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BOOKS A bitter brew for Africa to swallow

SUE TURNER recommends an eye-opening account of Heineken Africa's ruthless operations on the continent

Heineken in Africa: A Multinational Unleashed
by Olivier van Beemen
(Hurst, £11.99)

BRINGING commercial development, strengthening national economies and developing a vision of “corporate social responsibility,” brewing giant Heineken presents itself as a positive influence on the African continent. Its mantra is “people, planet, profit.”

But investigative  journalist Olivier van Beemen thought this might not be the unvarnished truth and spent six years researching this thorough exposé of Heineken’s African operations. His exhaustive investigation into the murky world of Heineken Africa, its collaboration with unsavoury regimes, tax avoidance, human rights transgressions, the crushing of competition and exploitation of workers make this a highly readable book.

Finding that most information about Heineken comes from the company itself, he travelled around the continent interviewing hundreds of past and present employees, local people and  government officials to piece together an alternative view of the multinational, exposing the unscrupulous role of neocolonial capitalism.  

Heineken, the second largest brewer worldwide, has been producing beer in various African countries since the 1930s, siphoning off hidden profits and practising tax evasion whenever possible ever since.

Historically, the company has supported the ruthlessness of colonial powers in Angola, Mozambique, Rhodesia and South Africa in their repression of national liberation struggles, calling them “a bulwark against the black race.”  

But as independence was achieved, Heineken adapted, expanded and thrived, partly due to inspired accounting and controversial business practises. In order to corner the market, the company mounts aggressive advertising campaigns promoting its beer as safe and healthy, despite the fact that local sorghum brews provide more nutrition, no added sugar and less alcohol, salt and calories.

Heineken uses its much-vaunted Corporate Social Responsibility Programme as a cover for advertising. It builds schools but paints them in corporate colours and logos and in Rwanda  distributed 20,000 leaflets to children, ostensibly to teach them about safe drinking.

A scandalous aspect of product promotion is the use of so-called “promotion girls” who work in bars encouraging men to purchase Heineken. Wearing provocative clothing, earning low wages and forced to drink between up to 10 large bottles of Heineken a day, they face high levels of sexual abuse and must pay all resultant gynaecological expenses themselves.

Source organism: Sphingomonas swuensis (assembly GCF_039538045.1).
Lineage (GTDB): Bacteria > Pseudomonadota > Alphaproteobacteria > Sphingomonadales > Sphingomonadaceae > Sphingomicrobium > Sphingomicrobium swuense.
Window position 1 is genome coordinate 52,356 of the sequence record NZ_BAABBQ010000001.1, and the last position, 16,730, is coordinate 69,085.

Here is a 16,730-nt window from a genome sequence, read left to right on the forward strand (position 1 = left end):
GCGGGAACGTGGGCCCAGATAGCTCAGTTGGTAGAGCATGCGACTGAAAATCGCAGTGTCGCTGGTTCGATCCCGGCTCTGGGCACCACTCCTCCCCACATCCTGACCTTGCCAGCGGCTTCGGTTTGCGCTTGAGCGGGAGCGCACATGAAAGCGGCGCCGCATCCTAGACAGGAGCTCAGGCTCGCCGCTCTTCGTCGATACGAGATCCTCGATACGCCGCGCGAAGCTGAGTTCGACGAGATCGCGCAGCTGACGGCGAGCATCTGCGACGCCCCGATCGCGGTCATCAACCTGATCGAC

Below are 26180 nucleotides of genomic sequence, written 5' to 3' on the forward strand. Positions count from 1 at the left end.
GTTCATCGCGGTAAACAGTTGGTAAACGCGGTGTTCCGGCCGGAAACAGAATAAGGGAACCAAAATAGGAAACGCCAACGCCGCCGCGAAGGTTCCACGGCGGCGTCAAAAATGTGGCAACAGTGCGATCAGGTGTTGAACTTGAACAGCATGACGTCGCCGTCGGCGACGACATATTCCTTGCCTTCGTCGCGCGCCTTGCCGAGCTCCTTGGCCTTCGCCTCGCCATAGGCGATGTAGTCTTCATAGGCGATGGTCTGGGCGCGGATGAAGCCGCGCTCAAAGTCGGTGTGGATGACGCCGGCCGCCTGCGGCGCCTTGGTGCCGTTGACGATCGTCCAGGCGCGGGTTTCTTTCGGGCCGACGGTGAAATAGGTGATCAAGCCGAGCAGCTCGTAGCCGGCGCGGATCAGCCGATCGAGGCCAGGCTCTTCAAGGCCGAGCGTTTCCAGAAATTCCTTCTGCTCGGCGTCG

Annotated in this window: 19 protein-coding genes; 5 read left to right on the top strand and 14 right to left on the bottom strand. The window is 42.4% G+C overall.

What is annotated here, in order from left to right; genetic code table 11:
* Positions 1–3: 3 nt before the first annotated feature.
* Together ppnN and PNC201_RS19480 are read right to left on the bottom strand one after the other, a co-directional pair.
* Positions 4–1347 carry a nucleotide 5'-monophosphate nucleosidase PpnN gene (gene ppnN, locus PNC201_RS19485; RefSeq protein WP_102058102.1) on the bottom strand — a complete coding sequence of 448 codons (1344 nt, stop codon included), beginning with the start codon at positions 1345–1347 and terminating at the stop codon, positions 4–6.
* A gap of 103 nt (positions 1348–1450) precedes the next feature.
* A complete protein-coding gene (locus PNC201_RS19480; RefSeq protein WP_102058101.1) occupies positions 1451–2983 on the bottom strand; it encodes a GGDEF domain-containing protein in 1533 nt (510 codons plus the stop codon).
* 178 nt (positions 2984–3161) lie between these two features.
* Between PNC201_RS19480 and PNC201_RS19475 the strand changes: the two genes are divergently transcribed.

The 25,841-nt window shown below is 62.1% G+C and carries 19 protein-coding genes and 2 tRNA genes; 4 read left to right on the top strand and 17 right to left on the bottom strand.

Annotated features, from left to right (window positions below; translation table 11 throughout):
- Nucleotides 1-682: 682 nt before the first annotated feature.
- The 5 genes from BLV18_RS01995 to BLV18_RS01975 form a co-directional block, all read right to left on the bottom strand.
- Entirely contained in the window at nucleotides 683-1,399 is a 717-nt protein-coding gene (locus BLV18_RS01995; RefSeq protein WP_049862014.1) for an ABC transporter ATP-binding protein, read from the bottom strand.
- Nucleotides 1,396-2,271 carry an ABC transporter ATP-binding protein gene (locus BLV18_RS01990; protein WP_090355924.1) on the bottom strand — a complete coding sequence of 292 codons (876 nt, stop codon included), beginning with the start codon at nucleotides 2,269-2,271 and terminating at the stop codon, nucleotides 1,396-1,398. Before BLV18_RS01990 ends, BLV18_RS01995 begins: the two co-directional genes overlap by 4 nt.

Shamed into action, Heineken  announced a series of improvements to their working conditions but when van Beemen visited Kenya in 2018 nothing had changed.

A 2002 WHO report states that the brewing industry creates unemployment by destroying old-established local brewing, with women hardest hit as they are the ones involved in production and sales. The modern corporate breweries are heavily automated and create few jobs, usually at a low level.

Some of van Beemen’s most disturbing revelations expose the levels of bribery and corruption that exist at the highest levels of government. In Nigeria, where Heineken controls two-thirds of the beer market, it writes the country’s alcohol policy and was given permission to plunder the national grain reserve, meant for use in the event of famine.

In Burundi, Heineken was complicit in securing an unconstitutional third term in office for President Nkurunziza. This involved the appointment of a top judge to the Heineken board.

Heineken makes huge profits in unstable countries where the authorities have been involved in human rights violations and has itself been found wanting in almost every area of human rights, gaining a score of only 32 per cent in the Corporate Human Rights Benchmark in 2017.

In the civil wars in Burundi and Rwanda, Heineken sold beer to all sides. The Rwandan massacres of 1994 were fuelled by excessive beer drinking but when asked why Heineken didn’t stop production during these atrocities, a spokesperson replied: “Why? As long as there’s a demand and we can produce, then I think there’s no need for it.”


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